It took over two decades of fiscal restraint and reforms to eventually manage a recovery, and realize deficit and debt reduction to a degree that actually resulted in a surplus. That’s what honest data driven policies did for this country back then, and we sorely need that now.
Instead we got Trump, a president about as ignorant of economics as he was of ethics, a narcissistic reality show host that was incapable of dealing with reality. True he cut taxes, which mostly benefited the rich and corporate elite, but at the same time spent money with no focus other than to manipulate the market to benefit his cronies on Wall Street; all of that was clearly done despite the data that screamed further deficits and debt. When Jerome Powell started tapering CE in late 2019, Trump threw a tantrum even before Wall Street could, and Powell, the ever ineffective sycophant that he is, immediately reversed course.
Trump’s sole contribution to health reform was to attack the ACA; true, the mandate was a horrible breach of constitutional and ethical standards and should never have been enacted, but he offered nothing else to reform what the data showed was an ineffective and wasteful system.
He eviscerated free trade with an avalanche of sanctions and tariffs that in reality were nothing more than taxes on Americans; you didn’t need a data base to figure that one out. He promised to stop the endless wars in Afghanistan and Iraq, but failed to stop the fiscal and physical bleeding. He declared war on immigration, a strange policy considering a nation that thrives on it both economically and culturally.
It would be hard to see how things could get worse, but never underestimate a politician’s power lust. In just a few months the Biden administration makes Trump’s irresponsible policies comparatively benign. I remember how we were all appalled at the record deficit the Trump administration had created, adding to a debt burden that screamed for relief; Biden’s administration is working hard to make that many times worse.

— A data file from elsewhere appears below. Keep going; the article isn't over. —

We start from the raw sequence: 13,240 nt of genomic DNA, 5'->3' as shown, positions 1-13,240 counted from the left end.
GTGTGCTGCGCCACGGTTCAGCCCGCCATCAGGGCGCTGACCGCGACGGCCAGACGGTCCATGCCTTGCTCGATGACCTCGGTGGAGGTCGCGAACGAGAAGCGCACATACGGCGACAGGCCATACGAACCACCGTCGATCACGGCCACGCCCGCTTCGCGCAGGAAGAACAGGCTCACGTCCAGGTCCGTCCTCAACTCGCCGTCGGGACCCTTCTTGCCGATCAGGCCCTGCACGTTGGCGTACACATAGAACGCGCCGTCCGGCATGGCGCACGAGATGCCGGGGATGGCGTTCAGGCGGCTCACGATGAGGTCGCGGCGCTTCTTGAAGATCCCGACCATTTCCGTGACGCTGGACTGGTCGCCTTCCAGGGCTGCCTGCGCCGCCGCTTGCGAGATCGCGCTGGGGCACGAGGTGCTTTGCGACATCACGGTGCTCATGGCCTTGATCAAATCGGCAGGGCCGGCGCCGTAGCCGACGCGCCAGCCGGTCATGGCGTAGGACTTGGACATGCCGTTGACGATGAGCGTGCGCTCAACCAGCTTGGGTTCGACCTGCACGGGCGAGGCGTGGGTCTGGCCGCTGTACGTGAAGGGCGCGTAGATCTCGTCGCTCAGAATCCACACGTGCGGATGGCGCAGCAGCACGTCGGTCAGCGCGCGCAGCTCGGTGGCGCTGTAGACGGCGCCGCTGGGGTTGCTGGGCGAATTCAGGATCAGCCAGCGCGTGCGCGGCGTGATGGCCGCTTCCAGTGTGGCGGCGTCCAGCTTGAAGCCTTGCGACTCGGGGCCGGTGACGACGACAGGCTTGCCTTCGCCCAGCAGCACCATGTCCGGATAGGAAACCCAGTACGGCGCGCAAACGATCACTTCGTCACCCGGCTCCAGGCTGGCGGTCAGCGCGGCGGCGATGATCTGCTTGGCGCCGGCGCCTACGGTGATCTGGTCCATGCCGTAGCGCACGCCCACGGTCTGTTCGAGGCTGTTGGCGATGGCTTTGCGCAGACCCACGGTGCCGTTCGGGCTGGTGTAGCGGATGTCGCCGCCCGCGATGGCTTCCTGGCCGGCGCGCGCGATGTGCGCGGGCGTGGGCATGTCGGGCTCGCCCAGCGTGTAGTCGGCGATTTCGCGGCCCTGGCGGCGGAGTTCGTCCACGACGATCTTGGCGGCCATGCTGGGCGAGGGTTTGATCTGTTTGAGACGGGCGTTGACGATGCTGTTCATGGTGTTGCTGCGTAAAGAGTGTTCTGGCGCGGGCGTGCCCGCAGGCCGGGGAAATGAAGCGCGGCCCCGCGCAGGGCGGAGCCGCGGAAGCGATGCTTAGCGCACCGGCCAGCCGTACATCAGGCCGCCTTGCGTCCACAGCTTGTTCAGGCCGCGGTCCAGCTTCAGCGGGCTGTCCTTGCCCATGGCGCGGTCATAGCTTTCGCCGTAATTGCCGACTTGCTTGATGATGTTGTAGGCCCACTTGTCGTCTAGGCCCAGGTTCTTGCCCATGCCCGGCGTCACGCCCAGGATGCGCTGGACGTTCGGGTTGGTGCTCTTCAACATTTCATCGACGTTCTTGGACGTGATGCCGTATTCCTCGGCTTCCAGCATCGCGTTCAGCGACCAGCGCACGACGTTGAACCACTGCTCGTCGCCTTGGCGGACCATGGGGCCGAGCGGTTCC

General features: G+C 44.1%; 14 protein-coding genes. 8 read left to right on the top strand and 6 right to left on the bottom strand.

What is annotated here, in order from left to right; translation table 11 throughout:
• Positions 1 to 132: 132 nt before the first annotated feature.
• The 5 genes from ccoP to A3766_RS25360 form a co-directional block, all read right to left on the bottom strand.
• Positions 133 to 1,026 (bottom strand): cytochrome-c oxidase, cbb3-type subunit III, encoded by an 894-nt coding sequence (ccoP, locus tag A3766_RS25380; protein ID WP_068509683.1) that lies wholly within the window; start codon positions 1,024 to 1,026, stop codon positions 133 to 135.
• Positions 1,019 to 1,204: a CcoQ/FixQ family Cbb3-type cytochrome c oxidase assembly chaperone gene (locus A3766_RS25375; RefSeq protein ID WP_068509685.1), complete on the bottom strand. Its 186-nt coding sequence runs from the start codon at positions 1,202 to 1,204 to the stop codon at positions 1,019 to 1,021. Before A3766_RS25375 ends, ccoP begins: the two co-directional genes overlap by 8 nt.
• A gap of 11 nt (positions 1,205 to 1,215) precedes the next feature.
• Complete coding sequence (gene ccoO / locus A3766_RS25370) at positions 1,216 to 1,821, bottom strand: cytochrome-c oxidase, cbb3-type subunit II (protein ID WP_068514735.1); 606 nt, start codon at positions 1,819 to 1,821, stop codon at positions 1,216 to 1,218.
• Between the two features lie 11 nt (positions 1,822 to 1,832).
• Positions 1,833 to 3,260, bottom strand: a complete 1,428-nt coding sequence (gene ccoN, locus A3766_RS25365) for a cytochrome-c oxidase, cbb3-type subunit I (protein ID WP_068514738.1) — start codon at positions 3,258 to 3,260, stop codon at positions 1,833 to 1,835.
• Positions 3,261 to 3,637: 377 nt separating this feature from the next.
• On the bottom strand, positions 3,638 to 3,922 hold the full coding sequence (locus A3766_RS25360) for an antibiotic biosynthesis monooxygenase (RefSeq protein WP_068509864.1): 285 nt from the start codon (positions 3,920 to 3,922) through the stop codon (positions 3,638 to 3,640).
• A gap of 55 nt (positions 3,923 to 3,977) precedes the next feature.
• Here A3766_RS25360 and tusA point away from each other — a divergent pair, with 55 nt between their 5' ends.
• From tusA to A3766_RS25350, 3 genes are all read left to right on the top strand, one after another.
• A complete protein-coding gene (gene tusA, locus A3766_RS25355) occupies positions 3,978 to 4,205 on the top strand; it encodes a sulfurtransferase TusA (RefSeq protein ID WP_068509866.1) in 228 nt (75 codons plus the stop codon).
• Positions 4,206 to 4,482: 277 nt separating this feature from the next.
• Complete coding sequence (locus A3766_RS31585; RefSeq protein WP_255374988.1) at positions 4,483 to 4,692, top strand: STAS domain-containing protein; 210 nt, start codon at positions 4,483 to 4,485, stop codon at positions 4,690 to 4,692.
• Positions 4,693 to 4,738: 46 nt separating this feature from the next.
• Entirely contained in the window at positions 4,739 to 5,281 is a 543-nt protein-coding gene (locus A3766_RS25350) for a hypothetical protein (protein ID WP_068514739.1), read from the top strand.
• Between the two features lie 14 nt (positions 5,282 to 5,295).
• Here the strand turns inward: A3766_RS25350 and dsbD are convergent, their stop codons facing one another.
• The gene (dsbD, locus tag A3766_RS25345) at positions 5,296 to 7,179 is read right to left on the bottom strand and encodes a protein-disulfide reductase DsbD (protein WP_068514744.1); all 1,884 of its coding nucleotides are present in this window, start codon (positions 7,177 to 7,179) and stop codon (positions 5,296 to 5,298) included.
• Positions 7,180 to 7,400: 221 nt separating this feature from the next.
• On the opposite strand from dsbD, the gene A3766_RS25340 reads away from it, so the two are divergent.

When even the OMB, ever more Fed governors, the GSA, and even some Wall Street elites who benefit from the most drastic CE in history, speak to rising inflation, we are told by the administration, and of course the ever accommodative Chairman Powell, that it’s all transitory. Now here’s where the data makes either fools or liars of them all. Since the Federal Reserve was created in 1913, the US dollar has lost 95% of its value as of 4Q 2019 due to monetary inflation. Since then, even more to the point where the Fed now owns 76% of the Federal debt, a debt most economists know is likely to end the dollar’s status as the world’s reserve currency, and destroy the wealth of many Americans.
Artificially repressing interest rates has only exacerbated the problem. With real inflation running over 5%, and the UST 10 year yield at about 1.25%, we have an actual negative rate of 3.75%. Understandably the Fed has had to step in and buy the debt as foreign sovereign purchases declined as the US Treasury is no longer a safe haven. The famous writer of the Dow Theory Newsletter, Richard Russell, once said “He who understands interest earns it. He who doesn’t understand interest pays it.” History has shown that there has never been a fiat currency that has not failed; eventually, in some way, shape or form, debt will take its tool.